If you do not limit the amount of water flowing through the valve then you will damage the valve (LED) and break it.

A resistor works like a fixed pipe stretch, reducing the amount of water that can flow through it. How much water is allowed depends on the "stretchness" of the resistor and is ruled by Ohm's law.

This is without considering the water source capacity (Arduino pins) which is limited as well (abs maximum is 40mA per pin, but you should always stay within 20mA if you want your Arduino to live long).

Because resistors act like stretches in the pipes, when the pipe stretches the pressure is reduced as well as the flow, so voltage drops as well, but that is more a side-effect rather than the purpose. Because the stretch acts as mechanical brake, it warms up when the water flows through the stretch.

Hope this helps, if it doesn't, just scratch all this out.

What if the pipe breaks ? (hint: pipes only fail in one mode. while they CAN be blocked, they usually break or leak and the pressure is lost. A resistor has two failure modes, open or short or partial short (reduced resistance.)

If you want to drop a voltage for powering a device or circuit you definitely
don't use resistors. This is what a voltage regulator is for.

For reducing a voltage for measurement, or for limiting current to an LED
then a resistor-divider or single resistor is the appropriate method.

The equations you need to use all the time are
V = I R (Ohm's law)

P = V^2 / R = I^2 R (power dissipation)

V measured in volts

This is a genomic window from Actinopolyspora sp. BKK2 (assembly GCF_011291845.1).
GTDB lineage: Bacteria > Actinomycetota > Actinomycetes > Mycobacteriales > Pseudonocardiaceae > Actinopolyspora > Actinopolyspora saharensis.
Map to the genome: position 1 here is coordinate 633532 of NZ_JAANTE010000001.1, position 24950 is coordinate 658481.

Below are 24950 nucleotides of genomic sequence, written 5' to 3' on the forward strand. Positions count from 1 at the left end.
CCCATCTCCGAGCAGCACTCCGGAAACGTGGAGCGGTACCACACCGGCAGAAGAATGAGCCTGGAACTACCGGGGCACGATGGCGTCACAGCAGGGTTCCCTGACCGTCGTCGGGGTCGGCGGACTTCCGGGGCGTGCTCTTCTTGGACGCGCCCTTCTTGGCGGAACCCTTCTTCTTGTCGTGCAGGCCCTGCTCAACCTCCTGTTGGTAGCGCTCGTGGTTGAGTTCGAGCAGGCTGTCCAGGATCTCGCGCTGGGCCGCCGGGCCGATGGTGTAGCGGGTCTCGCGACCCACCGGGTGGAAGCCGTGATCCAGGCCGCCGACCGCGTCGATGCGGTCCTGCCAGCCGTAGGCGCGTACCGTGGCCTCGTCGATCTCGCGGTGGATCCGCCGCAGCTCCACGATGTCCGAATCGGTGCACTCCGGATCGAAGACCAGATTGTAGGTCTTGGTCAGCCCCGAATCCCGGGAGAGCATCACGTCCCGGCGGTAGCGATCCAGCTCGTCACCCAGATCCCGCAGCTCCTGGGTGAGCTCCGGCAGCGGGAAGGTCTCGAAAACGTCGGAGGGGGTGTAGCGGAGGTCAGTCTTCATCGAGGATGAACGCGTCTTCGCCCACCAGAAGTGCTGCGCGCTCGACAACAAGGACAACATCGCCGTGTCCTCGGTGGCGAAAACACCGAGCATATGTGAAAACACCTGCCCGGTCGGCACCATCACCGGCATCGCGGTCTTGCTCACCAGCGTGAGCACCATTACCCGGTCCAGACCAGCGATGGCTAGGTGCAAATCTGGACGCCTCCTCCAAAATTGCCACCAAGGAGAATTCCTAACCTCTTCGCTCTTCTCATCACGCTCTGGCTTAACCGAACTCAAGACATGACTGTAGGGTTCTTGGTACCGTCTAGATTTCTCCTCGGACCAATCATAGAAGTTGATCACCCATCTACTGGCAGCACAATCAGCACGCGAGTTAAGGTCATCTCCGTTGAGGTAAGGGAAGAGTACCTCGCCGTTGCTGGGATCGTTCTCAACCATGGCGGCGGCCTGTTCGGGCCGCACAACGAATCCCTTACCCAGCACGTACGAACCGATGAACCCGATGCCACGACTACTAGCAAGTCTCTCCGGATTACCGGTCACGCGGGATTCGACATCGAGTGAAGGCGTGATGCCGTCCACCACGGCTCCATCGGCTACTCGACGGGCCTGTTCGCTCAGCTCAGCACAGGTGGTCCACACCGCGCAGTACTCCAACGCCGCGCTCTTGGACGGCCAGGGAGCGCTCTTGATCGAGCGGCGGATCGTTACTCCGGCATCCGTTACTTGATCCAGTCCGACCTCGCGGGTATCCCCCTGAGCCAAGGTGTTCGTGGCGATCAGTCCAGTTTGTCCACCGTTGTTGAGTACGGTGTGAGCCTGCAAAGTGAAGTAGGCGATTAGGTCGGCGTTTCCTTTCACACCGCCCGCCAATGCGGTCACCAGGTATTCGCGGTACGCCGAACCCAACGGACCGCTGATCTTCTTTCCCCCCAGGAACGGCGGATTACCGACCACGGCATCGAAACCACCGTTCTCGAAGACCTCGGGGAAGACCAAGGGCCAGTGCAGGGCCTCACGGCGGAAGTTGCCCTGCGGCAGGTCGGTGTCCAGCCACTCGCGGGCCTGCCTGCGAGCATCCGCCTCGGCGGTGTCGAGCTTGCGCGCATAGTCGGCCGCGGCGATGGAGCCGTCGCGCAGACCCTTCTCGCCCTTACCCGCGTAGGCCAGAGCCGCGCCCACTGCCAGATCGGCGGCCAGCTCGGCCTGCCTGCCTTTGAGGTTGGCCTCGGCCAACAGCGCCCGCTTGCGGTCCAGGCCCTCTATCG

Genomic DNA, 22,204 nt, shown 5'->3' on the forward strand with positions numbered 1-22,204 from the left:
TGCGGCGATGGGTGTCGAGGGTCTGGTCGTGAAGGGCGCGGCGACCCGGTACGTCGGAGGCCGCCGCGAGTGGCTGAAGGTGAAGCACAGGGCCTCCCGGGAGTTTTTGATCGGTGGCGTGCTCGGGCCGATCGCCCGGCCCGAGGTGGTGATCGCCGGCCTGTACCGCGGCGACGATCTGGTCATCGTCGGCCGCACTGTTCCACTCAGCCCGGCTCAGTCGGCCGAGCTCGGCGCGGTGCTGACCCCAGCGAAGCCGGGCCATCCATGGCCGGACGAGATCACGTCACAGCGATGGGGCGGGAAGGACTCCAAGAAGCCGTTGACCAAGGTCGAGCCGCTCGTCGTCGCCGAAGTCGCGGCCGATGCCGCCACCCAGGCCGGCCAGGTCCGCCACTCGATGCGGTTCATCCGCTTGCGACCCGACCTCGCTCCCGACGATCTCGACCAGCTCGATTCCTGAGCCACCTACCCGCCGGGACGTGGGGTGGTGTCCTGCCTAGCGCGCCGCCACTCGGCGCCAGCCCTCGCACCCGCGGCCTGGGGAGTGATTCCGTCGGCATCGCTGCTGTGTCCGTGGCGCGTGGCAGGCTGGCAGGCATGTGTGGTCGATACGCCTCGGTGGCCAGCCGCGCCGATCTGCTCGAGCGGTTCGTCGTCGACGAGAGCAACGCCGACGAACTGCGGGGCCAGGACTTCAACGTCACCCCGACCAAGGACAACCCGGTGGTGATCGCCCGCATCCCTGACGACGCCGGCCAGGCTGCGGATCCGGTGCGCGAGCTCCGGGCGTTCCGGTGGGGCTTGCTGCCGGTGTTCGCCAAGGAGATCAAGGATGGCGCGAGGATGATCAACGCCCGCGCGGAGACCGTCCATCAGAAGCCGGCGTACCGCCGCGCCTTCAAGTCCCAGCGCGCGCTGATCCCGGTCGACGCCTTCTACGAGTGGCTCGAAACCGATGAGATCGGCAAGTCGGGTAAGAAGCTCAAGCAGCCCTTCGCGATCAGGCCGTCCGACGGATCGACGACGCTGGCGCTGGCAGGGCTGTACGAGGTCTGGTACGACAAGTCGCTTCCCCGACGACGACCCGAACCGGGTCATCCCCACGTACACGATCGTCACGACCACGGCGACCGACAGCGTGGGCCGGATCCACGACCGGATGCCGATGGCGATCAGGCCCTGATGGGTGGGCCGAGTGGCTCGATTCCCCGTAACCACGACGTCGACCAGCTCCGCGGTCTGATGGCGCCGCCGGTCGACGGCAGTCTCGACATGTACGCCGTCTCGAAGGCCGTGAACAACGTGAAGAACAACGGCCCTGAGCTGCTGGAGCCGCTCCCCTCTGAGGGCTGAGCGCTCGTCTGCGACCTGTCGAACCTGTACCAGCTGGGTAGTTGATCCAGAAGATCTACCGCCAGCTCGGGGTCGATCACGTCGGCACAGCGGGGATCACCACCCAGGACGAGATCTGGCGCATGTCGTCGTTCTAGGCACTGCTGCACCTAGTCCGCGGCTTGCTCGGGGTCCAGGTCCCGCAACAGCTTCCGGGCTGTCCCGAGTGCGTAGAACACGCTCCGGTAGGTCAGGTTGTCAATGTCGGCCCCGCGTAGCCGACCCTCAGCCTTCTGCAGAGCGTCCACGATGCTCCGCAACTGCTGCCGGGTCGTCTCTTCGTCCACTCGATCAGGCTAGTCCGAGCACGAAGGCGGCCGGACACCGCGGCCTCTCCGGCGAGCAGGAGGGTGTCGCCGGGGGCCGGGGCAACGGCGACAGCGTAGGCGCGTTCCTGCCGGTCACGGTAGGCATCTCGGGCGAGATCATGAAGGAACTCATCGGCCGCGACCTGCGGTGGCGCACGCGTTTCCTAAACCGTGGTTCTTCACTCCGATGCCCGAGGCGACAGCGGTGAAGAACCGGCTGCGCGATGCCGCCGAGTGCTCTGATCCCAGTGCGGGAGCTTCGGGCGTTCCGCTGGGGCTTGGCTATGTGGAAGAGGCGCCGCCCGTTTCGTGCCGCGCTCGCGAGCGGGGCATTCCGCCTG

I measured in amps (ie 10mA is 0.01A)
R measured in ohms
P measured in watts

Just write them somewhere handy or memorize.

Also as mentioned resistance in series adds. In parallel the reciprocal of resistance
(called conductance) adds. Think of it like this:

In series the currents are all the same, the voltage across the resistors must add up.

In parallel the voltages are all the same, the currents through the resistors add up.

generally speaking, if you are withing about 10% that is good enough.

generally speaking, you just add values mathematically, 1,000 ohms is 1 resistor of 1k or 2 of 500 ohms or a couple 220 and a 100.... you do not consider any error or outside values when using multiples in groups.

as was stated, if you use them for power, then calculate the watts. many people would say that if you look at them for power, keep looking. there may be a much better way. the higher the power, the more you should look elsewhere.

the values seem odd at first, why 220 and not just 200 ? trivia. resisors values increase in geometric progression, each is just shy of 150% of the value of the one before.

dave-in-nj:
resisors values increase in geometric progression, each is just shy of 150% of the value of the one before.

dave-in-nj:
trivia. resisors values increase in geometric progression, each is just shy of 150% of the value of the one before.